Gan: This recent trip to Malaysia and HongKong has been a gastronomical delight. I am still amazed neither of us balooned up or died of food coma. Imagine: constantly having 3-4 servings on each meal, 3 main meals a day plus countless in between snacks that sometimes could pass for a full meal, cantonese-teo chew-malay-shanghainese-indian; street food-fine dining; fusion-authentic-regionals, 4 meals in "One night in Mong Kok"; "Chinese New Year food orgy" and many more. And we were still vying for more! It was a truly productive trip for us yaokuis and we can't wait to tell you all about it. Here goes one of our most memorable one - the first breakfast meal.

Waking up on the first morning back in Malaysia, we went out hunting for food. We spent the first 3 nights in Kuala Lumpur, staying with my brother, sister-in-law and nephew. They're as much of a yaokui as us - guess it runs in the family. After being away from the country for a while, I thought it was appropriate that we started our gorging trip with the national dish of Malaysia - Nasi Lemak. When asked about the best Nasi Lemak, we were at first presented with several choices on Nasi Lemak the night before. The more popular place for that dish for the KLers/PJers are the Seapark Nasi Lemak and then there's this Village Park Nasi Lemak (don't know why it has to be a park for good Nasi Lemak). We ended up going to Village Park in SS21 (in Petaling Jaya, a satellite city for Kuala Lumpur). Hands down, this is the best Nasi Lemak I've ever tried.

Village Park restaurant which is famous for its Nasi Lemak, is packed with customers going there for breakfast.

Gan: Nasi Lemak is usually a nostalgic dish for most Malaysians as we grew up with it.. with memories of small little packets of banana leaf wrapped fragrant rice, served with sambal (chilli paste), ikan bilis (fried anchovies), kacang (fried peanuts) and occasionally fried eggs or hard boiled eggs. It's a usual fair in primary or secondary school canteens all over the country.

Kakak was taking our orders. I took a long time to decide which side dishes to pick for my Nasi Lemak since they all look so delicious! They have cuttlefish sambal, curry fish, rendang, fried fish, achar, stir fried veggies etc.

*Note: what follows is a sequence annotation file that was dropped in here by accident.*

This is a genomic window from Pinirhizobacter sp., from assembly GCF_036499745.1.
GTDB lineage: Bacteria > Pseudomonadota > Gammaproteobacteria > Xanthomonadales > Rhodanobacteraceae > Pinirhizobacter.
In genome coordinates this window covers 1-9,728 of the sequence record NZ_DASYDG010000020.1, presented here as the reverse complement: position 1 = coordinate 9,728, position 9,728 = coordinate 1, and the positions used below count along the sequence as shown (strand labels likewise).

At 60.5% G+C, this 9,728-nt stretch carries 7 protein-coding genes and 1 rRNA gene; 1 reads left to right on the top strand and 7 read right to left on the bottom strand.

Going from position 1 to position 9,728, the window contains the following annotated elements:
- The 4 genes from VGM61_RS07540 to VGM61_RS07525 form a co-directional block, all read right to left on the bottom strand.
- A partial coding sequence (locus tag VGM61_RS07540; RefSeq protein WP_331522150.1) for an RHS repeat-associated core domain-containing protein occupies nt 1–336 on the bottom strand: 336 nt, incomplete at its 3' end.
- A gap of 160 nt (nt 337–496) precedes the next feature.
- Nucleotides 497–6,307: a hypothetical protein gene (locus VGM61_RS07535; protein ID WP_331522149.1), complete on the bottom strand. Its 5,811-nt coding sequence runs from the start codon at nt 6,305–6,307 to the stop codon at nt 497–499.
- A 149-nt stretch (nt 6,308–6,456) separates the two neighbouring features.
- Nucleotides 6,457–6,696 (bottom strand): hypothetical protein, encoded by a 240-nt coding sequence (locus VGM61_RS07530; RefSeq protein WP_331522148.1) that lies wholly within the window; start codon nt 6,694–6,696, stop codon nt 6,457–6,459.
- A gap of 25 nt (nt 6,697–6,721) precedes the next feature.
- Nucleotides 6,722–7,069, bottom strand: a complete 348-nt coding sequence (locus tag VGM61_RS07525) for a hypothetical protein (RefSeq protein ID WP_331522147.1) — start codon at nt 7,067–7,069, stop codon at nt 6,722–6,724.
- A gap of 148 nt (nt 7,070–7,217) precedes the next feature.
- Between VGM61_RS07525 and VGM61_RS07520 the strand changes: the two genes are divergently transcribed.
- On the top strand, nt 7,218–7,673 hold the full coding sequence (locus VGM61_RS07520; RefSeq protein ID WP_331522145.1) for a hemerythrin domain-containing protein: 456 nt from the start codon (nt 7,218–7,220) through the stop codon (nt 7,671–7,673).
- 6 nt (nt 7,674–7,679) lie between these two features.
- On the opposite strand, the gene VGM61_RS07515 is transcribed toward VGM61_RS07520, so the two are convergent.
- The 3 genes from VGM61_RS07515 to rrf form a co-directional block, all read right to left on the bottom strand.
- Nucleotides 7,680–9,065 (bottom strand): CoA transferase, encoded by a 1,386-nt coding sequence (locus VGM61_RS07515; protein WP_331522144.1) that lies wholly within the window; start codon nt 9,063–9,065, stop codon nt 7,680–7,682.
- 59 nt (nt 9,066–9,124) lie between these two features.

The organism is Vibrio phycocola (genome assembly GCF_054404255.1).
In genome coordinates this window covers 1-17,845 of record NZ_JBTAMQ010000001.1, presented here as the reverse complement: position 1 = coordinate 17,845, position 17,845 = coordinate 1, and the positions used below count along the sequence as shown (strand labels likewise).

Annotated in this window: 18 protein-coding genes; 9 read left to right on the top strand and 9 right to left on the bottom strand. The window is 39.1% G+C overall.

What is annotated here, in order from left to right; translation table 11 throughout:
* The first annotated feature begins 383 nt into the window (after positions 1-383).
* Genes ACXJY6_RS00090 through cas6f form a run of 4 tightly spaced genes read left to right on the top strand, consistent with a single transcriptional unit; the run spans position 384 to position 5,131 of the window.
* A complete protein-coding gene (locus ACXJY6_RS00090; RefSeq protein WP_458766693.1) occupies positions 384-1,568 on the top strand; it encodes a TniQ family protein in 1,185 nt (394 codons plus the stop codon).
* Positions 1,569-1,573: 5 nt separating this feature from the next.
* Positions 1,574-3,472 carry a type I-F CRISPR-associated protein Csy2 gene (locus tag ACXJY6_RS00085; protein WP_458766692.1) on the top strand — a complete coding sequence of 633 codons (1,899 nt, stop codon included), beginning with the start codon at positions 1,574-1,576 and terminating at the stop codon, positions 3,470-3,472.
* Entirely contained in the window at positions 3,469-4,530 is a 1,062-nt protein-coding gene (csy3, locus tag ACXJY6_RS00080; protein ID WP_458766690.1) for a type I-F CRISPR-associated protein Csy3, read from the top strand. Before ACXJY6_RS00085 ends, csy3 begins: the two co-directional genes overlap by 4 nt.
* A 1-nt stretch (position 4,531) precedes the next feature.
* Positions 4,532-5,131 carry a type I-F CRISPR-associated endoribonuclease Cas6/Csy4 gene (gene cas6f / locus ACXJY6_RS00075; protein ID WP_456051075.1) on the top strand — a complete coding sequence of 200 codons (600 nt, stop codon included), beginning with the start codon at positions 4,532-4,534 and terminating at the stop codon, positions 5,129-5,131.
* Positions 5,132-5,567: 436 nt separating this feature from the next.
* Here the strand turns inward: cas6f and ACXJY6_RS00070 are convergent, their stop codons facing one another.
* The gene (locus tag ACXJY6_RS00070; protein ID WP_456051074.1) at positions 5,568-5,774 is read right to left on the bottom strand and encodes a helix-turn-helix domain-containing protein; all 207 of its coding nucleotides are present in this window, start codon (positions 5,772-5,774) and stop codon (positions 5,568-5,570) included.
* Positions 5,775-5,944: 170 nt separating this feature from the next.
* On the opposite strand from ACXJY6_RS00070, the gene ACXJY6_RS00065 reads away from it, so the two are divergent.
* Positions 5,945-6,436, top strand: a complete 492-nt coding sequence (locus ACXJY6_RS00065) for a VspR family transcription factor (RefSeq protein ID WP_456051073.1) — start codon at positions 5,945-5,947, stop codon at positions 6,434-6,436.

Gan: Glad to see that Village Park has a "canteen style" serving. This is definitely a much more luxurious version of Nasi Lemak. You get a basic serving of nasi lemak with the fragrant rice, sambal, ikan bilis, kacang, kangkung, hard boiled egg, and cucumber. The rest are all additional options which you get to choose to add onto your basic serving. The breadth of choices were amazing but what blew my mind away was each of these side options can be as good as an entree on rice in its own entirety.

They even have my favorite traditional Malaysian doughnuts!

The fried chicken is to die for. Imagine this - crispy, moist fried chicken thighs with a hint of turmeric, curry, chili & ginger. I want more!

Restaurant: No self service!

They serve lontong here as well, a traditional Indonesian dish which my sister in law ordered.

Sarah's order of Nasi Lemak - simple & basic

Gan's order of Nasi Lemak - with almost everything piling on top of the rice

Gan: I think it could easily add up if you have no self control. The assam fish was good but the friend chicken was out of this world. I like that the sambal were not nuclear-explosive level of spiciness so you actually get to really save your taste bud on tasting all the incredibly tasty condiments. The main focal point, even with all the distractions, were definitely the rice. They were very fragrant with hint of all the aromatic infused into it (pandan leaves, coconut milk, star anise? and cinnamon sticks?)

Colin, our honorary yaokui member and Gan both enjoying their breakfast

Milo & Kopi O (Black coffee)

Thumbs up!

Gan: My younger brother, Colin was with us that morning and ordered this "Dinosaur Milo". Interesting ice blended Milo chocolate drink with extra dallops of chocolate powder added on top. Quite refreshing and cooling for the Malaysian hot and humid weather.

The final bill - about USD $17 for 5 people! Amazing!

Gan: Best part of being in Malaysia! You get the best food you ever had without breaking the bank!